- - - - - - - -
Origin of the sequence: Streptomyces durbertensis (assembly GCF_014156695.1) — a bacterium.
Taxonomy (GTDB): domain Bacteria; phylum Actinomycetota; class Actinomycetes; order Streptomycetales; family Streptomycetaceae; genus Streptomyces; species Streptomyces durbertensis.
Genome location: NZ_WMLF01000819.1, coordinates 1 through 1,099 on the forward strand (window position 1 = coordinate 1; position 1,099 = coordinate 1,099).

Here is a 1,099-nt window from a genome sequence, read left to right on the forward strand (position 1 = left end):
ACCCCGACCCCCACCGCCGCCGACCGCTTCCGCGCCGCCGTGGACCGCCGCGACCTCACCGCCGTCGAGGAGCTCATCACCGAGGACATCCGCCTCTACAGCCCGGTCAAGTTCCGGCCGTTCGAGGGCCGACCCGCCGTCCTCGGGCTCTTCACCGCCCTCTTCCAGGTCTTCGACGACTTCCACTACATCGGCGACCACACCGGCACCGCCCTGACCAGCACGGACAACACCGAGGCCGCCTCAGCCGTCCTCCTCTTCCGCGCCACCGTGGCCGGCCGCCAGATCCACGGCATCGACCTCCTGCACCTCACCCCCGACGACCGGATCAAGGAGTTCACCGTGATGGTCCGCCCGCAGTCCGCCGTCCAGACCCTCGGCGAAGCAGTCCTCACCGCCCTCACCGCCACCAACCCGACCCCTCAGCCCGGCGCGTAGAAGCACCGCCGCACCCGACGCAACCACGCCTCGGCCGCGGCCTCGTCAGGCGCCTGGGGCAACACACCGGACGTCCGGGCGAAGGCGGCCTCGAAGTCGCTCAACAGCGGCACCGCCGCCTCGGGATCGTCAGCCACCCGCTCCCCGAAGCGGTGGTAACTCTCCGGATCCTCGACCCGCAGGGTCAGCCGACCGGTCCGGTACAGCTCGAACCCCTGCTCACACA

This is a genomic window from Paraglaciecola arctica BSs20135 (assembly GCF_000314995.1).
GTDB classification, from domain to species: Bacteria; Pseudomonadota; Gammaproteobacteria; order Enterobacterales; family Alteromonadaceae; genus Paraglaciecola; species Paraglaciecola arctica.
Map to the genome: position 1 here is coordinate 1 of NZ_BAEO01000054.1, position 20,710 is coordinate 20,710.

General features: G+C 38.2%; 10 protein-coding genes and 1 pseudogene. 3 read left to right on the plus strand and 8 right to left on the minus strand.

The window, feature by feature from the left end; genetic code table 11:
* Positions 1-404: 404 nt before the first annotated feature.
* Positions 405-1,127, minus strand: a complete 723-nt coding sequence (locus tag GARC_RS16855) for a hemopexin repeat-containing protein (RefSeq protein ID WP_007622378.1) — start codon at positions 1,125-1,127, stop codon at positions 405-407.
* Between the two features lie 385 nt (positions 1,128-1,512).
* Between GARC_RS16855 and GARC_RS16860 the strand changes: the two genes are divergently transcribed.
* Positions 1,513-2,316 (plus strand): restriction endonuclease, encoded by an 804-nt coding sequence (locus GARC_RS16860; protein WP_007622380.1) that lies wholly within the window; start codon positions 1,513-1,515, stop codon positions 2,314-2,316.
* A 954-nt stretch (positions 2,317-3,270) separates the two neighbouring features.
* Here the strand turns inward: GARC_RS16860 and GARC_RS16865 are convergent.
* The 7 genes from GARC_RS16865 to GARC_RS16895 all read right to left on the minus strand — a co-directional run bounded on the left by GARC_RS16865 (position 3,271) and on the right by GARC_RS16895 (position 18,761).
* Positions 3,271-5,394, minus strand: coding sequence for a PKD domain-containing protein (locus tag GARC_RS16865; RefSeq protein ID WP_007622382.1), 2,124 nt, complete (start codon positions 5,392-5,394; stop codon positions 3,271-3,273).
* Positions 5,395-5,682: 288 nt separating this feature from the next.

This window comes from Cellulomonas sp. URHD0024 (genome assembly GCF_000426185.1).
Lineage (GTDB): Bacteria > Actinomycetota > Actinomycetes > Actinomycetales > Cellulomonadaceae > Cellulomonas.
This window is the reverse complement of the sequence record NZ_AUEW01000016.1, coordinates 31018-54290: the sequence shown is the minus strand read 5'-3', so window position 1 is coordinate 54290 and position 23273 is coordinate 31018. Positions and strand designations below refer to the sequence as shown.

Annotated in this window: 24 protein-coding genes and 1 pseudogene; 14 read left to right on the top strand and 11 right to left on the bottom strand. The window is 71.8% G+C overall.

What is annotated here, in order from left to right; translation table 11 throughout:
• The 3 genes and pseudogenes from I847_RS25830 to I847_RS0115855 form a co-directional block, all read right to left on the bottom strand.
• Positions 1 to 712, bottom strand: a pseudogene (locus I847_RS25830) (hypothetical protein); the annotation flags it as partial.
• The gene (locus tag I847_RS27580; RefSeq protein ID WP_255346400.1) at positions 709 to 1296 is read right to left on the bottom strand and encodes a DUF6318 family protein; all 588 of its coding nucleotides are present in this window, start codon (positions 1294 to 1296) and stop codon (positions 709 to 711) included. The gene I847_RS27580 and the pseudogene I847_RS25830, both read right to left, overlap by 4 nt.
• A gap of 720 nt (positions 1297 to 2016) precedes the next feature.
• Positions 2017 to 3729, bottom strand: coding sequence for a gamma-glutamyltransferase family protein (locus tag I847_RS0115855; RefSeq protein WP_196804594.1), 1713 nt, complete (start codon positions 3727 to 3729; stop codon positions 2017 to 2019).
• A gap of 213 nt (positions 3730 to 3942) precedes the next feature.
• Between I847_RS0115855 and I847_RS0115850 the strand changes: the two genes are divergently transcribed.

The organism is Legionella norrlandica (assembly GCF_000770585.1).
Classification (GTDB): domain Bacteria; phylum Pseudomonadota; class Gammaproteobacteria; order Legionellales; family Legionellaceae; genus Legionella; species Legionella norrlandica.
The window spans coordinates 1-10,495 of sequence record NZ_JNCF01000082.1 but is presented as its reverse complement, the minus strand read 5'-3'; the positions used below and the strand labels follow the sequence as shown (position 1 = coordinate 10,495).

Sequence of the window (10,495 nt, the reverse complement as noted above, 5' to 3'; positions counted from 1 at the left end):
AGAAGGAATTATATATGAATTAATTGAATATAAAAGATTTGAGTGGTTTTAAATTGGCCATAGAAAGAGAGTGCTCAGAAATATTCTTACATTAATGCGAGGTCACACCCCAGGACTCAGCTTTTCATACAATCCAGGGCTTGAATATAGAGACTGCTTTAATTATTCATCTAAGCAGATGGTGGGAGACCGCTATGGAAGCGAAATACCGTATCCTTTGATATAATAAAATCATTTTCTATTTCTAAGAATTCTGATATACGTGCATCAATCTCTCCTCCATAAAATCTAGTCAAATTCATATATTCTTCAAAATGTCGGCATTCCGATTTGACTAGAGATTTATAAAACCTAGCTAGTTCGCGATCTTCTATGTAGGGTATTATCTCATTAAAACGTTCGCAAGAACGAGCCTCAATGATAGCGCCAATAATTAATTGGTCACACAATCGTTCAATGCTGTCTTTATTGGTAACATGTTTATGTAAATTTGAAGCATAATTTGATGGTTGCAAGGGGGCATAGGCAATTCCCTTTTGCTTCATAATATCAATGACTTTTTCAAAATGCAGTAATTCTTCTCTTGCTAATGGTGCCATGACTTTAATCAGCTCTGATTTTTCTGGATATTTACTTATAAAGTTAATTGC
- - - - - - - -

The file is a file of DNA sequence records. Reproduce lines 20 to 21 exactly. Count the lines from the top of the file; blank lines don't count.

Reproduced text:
* Positions 5,395-5,682: 288 nt separating this feature from the next.

This window comes from Cellulomonas sp. URHD0024 (genome assembly GCF_000426185.1).